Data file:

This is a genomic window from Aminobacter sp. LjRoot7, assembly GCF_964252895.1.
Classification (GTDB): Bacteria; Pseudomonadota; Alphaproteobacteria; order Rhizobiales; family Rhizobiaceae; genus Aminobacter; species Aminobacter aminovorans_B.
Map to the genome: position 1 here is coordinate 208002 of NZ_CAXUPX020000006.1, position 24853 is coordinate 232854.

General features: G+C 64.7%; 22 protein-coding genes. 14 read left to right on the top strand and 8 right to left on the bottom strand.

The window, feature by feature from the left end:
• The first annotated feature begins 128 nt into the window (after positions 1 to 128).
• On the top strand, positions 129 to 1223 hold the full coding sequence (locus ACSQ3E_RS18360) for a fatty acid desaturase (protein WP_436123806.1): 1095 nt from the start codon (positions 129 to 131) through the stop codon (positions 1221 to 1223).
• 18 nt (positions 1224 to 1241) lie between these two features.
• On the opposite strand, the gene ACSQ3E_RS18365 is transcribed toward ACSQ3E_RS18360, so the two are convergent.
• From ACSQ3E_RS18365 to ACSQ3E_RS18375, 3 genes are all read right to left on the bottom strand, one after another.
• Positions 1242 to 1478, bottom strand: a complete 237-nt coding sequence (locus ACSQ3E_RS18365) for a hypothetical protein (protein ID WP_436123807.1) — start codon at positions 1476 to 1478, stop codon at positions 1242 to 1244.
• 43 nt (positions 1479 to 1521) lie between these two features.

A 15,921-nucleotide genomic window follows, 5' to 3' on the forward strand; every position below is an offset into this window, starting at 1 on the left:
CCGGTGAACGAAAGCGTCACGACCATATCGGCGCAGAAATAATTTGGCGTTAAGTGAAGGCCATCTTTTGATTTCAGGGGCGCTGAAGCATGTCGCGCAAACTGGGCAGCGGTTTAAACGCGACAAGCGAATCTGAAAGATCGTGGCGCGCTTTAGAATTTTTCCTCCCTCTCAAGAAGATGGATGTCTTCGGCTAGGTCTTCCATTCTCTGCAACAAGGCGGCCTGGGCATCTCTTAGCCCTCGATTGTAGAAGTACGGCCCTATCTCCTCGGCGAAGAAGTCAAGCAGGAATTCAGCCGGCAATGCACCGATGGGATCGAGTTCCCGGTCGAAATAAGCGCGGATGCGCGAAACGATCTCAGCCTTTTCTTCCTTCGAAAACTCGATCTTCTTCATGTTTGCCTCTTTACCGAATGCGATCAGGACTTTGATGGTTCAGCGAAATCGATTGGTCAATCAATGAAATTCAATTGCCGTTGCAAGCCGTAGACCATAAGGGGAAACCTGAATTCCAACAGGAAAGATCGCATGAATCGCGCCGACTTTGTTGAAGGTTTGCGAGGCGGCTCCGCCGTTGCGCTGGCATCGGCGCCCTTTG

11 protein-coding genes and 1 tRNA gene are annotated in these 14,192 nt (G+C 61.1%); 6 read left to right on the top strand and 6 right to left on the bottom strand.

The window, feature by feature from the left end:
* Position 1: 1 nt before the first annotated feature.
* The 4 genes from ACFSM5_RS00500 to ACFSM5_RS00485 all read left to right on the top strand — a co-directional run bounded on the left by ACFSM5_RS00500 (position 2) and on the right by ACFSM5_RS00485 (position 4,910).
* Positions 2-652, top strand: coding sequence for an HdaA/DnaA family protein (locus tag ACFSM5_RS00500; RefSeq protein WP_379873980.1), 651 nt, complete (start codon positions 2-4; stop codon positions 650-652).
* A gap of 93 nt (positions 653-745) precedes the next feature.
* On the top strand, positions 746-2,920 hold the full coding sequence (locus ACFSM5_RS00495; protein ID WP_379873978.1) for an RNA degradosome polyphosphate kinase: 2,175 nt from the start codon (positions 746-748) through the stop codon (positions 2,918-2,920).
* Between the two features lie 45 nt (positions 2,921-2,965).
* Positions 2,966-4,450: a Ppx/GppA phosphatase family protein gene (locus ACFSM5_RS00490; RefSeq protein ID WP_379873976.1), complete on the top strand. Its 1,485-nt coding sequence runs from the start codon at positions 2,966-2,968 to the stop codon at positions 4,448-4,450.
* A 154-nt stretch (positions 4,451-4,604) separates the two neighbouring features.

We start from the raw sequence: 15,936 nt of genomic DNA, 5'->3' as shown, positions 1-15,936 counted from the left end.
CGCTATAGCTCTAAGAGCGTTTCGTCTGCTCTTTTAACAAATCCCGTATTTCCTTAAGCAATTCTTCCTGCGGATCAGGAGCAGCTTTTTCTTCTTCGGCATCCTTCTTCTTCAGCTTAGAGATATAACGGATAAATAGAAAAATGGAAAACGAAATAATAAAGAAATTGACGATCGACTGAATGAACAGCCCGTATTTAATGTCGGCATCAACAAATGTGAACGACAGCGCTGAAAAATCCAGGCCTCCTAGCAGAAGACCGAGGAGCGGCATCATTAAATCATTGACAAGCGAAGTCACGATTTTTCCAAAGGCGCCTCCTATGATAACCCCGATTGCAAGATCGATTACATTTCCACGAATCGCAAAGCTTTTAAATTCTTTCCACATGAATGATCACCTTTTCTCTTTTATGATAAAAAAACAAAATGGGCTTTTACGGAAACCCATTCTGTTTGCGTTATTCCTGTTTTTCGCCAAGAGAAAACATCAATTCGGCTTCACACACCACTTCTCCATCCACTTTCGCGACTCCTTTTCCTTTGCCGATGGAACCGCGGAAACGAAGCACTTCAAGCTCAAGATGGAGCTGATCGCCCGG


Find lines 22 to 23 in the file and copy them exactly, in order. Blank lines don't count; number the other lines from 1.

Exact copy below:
* Between the two features lie 45 nt (positions 2,921-2,965).
* Positions 2,966-4,450: a Ppx/GppA phosphatase family protein gene (locus ACFSM5_RS00490; RefSeq protein ID WP_379873976.1), complete on the top strand. Its 1,485-nt coding sequence runs from the start codon at positions 2,966-2,968 to the stop codon at positions 4,448-4,450.